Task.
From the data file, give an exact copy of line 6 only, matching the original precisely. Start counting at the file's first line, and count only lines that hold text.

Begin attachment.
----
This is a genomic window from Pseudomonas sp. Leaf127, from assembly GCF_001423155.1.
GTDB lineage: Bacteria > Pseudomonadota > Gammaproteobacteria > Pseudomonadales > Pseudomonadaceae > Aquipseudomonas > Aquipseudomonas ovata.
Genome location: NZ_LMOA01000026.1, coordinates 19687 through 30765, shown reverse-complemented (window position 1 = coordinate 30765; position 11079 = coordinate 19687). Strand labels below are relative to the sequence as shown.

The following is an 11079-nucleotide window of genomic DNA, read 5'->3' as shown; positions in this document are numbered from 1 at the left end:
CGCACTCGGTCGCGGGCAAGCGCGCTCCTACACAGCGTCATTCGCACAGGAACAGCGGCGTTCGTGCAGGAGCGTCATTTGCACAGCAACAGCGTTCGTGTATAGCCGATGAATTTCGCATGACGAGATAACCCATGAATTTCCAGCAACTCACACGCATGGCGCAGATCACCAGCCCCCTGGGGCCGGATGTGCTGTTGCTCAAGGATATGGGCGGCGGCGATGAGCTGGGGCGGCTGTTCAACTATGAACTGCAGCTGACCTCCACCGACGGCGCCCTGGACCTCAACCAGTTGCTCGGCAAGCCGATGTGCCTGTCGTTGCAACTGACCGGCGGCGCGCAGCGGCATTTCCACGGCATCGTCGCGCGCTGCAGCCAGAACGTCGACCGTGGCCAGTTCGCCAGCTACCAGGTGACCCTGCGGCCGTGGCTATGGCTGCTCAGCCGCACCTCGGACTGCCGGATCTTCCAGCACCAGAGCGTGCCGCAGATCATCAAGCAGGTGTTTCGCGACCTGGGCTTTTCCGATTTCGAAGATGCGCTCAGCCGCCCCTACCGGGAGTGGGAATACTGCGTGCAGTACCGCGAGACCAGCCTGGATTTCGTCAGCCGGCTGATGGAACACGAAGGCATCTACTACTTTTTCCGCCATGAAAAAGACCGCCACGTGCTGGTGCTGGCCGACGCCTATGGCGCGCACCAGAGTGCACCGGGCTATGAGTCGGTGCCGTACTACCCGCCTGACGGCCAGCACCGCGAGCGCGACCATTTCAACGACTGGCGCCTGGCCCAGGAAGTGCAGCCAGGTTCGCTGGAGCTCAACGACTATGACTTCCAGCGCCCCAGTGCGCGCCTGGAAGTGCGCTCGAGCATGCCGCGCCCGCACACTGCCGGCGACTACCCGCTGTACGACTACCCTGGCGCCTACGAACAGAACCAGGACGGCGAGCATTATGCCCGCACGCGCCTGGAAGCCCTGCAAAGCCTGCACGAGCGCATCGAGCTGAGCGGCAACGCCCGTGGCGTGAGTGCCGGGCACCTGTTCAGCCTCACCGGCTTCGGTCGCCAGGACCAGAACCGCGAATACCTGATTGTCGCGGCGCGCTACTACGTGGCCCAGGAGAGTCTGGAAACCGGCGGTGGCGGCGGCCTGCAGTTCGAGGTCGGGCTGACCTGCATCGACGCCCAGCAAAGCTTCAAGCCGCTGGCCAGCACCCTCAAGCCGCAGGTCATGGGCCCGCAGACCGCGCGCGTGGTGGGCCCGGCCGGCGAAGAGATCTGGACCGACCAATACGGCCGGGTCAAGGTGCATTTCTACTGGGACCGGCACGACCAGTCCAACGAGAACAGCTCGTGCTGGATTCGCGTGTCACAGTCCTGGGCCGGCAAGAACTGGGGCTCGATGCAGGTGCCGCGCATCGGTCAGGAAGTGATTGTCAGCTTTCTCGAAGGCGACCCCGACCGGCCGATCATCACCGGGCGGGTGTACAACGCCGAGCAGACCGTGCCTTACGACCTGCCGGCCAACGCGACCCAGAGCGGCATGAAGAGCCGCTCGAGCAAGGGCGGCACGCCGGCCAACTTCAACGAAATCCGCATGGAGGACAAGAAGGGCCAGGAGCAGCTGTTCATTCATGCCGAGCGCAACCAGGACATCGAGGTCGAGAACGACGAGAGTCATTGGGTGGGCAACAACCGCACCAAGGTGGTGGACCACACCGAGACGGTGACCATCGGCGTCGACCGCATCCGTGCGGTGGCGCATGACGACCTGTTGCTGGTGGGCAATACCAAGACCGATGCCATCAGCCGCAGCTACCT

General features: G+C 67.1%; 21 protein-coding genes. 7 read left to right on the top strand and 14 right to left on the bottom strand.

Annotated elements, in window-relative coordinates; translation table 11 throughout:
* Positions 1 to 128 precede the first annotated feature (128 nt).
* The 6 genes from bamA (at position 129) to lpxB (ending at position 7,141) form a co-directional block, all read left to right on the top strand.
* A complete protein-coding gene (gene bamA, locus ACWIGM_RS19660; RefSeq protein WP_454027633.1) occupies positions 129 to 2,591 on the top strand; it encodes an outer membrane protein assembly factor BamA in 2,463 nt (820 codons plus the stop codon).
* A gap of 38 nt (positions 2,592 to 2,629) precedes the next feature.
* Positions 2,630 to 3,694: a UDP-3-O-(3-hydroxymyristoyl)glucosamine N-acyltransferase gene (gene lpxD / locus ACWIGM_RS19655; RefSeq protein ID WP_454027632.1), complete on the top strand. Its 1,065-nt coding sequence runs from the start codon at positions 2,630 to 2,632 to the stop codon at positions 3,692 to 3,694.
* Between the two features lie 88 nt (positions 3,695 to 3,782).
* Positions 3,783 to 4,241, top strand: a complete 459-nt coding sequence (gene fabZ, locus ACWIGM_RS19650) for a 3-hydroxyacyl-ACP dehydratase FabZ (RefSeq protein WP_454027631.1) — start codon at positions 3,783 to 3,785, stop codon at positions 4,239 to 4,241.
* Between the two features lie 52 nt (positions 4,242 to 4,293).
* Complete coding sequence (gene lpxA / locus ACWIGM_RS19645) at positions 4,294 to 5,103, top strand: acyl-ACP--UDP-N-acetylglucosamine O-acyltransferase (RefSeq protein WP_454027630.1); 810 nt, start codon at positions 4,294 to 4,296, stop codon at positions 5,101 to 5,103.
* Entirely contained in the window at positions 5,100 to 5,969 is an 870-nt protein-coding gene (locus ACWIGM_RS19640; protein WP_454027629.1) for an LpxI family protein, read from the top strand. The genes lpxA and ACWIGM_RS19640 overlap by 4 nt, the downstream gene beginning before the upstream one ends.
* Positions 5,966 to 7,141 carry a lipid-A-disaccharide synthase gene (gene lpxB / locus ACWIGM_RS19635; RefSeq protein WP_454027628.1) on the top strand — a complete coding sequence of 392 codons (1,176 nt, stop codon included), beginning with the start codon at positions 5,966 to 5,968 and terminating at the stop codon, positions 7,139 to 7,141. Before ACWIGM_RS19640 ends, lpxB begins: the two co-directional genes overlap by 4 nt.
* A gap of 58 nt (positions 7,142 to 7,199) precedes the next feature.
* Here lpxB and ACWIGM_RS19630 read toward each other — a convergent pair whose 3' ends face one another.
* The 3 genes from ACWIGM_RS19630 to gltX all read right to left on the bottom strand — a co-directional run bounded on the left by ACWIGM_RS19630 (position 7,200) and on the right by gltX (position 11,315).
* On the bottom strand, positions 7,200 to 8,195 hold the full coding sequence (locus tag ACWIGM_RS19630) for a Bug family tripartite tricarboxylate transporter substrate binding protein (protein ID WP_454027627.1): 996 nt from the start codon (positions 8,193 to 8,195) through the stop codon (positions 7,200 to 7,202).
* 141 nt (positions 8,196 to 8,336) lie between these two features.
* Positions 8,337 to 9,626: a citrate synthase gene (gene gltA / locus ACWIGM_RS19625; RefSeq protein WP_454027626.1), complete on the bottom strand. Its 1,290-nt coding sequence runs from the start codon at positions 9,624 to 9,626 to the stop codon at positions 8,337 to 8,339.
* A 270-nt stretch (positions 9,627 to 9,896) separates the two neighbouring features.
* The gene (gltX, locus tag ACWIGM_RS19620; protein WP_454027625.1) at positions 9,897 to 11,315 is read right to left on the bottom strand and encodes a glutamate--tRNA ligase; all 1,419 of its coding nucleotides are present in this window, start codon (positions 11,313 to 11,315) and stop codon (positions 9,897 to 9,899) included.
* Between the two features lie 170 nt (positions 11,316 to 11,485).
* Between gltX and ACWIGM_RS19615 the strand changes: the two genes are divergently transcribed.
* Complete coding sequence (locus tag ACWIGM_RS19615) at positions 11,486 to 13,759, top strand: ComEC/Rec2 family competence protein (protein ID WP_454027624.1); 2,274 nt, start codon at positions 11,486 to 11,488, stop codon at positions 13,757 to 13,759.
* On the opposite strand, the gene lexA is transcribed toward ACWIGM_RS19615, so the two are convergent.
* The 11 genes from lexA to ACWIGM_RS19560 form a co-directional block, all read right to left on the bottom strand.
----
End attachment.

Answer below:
General features: G+C 67.1%; 21 protein-coding genes. 7 read left to right on the top strand and 14 right to left on the bottom strand.